Friday, October 29, 2021
Tuesday, October 26, 2021
Monday, October 25, 2021
Friday, October 22, 2021
Welcome back to Satisfaction for Insatiable Readers.
Thursday, October 21, 2021
Wednesday, October 20, 2021
Anne Ursu is the author of several books for young readers and is the 2013 recipient of the McKnight Fellowship in Children’s Literature. Anne’s latest book, The Real Boy, is an Indie Next pick and on the 2013 longlist for the National Book Award. She is also the author of Breadcrumbs, which was acclaimed as one of the best books of 2011 by the Bulletin of the Center for Children’s Books, School Library Journal, Publishers Weekly, Amazon.com, and the Chicago Public Library. It was also on the IndieBound Next List and was featured on NPR’s Backseat Book Club. Anne is also the author of the three books that comprise The Cronus Chronicles: The Shadow Thieves, The Siren Song, and The Immortal Fire.
Tuesday, October 19, 2021
Monday, October 18, 2021
EVEN AMERICA’S SWEETHEART POP-SUPERSTAR HAS TROUBLE FINDING THEIR VOICE IN THE HEARTBREAKINGLY HONEST DEBUT NOVEL FROM OLIVIA SWINDLER
Eleanor Quinn lives a life most young girls dream of. She’s the lead singer of a wildly successful band, dating the most beautiful man in America, and in love with her life on tour. She pours her heart into every song she writes and genuinely enjoys connecting with fans. So, when she disappears after her fiance’s fairy-tale perfect proposal on stage, the world is shocked. Worse yet, he starts telling interviewers that Eleanor is crazy -- possibly even a danger to herself and those around her. As the weeks go by, the world wants to know: Who is Eleanor Quinn really?
But Eleanor needs to find that out for herself.
Broken and filled with self-doubt after the proposal, Eleanor embarks on a journey to regain agency in her life. She needs to reconnect with the Ellie Quinn underneath pop sensation “Eleanor Quinn.” Determined to find herself again, she moves in with her cousin in Seattle, picks a new name, and enrolls in a local university’s writing class. But she starts to realize that running away and starting over isn’t as easy as it seems in movies. Crushed by self-doubt and subconscious fears, ghosts from her past refuse to leave her alone. She realizes the only way forward is to share her version of the past.
Olivia Swindler’s debut novel embraces the values of family, empowerment, and healing and draws on the #metoo movement. Reminiscent of Evvie Drake Starts Over (Linda Holmes) and Searching for Sylvie Lee (Jean Kwok), Cynthia Starts a Band tells the story of starting over, discovering who you are when the world isn’t looking, and summoning the courage to be honest with yourself and the world.
I have always been a storyteller. From the moment I learned that I could keep my sister's attention if I had a good enough story, I knew this was what I wanted to do for the rest of my life.
When I started writing, it took me years to find my voice. No matter what the plot was, for some reason, the story kept falling flat. The words that I was writing didn't feel like me because they weren't me. The stories I was trying to tell were not mine to carry. I knew it. Those who read my words knew it. It was not authentic.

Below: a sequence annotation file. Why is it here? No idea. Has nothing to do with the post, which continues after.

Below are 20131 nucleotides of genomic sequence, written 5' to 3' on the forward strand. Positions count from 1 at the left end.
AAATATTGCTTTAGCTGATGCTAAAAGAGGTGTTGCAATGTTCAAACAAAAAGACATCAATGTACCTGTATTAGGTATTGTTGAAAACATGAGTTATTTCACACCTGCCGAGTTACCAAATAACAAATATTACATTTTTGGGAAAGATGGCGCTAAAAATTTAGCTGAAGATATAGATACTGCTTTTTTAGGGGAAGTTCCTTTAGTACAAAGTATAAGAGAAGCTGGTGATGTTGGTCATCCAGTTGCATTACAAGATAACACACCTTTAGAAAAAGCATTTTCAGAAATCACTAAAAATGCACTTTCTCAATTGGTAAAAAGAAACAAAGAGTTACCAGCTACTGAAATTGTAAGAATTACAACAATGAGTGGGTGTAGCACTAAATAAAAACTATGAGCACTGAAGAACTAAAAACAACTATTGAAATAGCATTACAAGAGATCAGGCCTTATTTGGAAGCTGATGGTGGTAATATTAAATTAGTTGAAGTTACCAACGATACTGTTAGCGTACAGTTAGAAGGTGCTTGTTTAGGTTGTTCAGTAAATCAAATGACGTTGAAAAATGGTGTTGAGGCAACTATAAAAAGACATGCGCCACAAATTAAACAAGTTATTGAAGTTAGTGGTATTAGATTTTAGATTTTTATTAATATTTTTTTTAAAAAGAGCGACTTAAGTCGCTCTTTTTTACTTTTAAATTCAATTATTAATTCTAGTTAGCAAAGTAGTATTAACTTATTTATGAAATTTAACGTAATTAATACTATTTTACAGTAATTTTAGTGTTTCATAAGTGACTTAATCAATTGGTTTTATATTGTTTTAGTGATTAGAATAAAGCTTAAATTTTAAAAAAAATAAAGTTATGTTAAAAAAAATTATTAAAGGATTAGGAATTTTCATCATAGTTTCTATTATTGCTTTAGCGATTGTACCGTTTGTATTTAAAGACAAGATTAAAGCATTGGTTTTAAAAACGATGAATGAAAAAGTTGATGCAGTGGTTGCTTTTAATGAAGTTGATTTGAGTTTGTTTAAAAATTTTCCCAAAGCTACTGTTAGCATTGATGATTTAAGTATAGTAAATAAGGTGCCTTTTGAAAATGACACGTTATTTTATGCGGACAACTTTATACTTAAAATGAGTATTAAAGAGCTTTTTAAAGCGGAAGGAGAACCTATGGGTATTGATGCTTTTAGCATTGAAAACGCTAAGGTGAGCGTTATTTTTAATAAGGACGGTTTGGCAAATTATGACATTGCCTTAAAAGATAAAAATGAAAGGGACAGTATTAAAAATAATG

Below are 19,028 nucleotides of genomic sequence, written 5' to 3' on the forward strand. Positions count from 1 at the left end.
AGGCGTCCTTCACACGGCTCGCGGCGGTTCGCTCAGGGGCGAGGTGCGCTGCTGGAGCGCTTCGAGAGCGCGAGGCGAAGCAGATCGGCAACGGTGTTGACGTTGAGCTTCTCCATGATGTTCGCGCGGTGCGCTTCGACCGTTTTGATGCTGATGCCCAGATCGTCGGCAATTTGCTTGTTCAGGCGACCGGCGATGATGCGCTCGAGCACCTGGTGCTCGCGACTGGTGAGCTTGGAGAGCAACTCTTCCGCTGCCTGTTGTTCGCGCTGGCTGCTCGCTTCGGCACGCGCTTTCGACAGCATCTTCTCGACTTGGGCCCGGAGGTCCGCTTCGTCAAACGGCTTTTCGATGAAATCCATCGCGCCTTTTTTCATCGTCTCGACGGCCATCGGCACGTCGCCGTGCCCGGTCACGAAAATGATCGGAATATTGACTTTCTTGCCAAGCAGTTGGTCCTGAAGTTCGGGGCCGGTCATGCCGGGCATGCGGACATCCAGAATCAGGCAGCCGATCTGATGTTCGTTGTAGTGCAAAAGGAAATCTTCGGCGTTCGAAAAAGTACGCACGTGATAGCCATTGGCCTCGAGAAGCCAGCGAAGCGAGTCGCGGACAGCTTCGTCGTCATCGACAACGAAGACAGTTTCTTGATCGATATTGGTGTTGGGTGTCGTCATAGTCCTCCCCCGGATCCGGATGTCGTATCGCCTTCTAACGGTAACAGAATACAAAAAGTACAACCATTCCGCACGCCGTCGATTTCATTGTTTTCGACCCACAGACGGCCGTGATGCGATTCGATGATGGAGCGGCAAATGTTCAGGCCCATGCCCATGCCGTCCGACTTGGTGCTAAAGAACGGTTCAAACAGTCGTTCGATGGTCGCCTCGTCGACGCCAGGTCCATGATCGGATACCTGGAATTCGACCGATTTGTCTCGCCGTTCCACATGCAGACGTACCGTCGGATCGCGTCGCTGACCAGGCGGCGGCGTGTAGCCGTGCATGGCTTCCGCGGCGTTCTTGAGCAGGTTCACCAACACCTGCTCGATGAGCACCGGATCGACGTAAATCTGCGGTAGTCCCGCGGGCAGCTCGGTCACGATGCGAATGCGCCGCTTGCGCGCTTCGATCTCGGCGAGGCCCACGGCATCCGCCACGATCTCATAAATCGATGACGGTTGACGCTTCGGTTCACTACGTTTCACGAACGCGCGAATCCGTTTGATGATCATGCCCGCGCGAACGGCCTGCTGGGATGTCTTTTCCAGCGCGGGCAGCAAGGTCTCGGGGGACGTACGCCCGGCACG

In my mid-twenties, I had an "oh-my-gosh-the-world-is-ending-and-I-will-never-find-love-again" breakup. (Older and wiser now, I wish I was dramatic when I typed those words, but I know that you can find that phrasing verbatim somewhere in a text to my sister). I really thought that my life was over.
I started to tell a few of my friends about my recently ended relationship. After describing something my ex had said to me while we were dating, one of my dearest friends said the words I had been dreading and denying—that he had been emotionally abusive and manipulative.
With the pieces of my broken heart, I refused to believe her. He HAD loved me. I loved him.
A few months went by, and I did my best to forget her words. I moved on with my life. I figured out who I was again. I felt like myself. And then, one morning, I got on Twitter. The #metoo movement had begun, and I found myself absentmindedly scrolling through the tweets. I could relate to almost every tweet. The things these women were calling abuse were things that I had experienced in this relationship.
I fell to the floor and cried.
From my spot on the floor, I wrote what would become the last song in Cynthia Starts a Band, Wasn't Love. I had spent the better half of a year justifying this bad behavior because I thought that the way I was being treated was the way love was supposed to look like. For years, I held onto that song, keeping it as an anthem to myself. It was a reminder of what I had walked through. A testament to my own strength and courage.
And then, after years of writing stories that were not mine to write, the story of Eleanor Quinn, a woman who is escaping an abusive relationship, came to me. The words ultimately wrote themselves.
I wrote Cynthia Starts a Band as a beacon of hope for anyone trying to find their agency again.
I wrote Cynthia Starts a Band as a love letter to anyone who has felt alone in their pain.
I wrote Cynthia Starts a Band to remind myself of the courage it takes to start over.
I hope that through stories like Cynthia Starts a Band, readers feel empowered and remember that they can do hard things. I hope you feel seen. I hope you feel loved.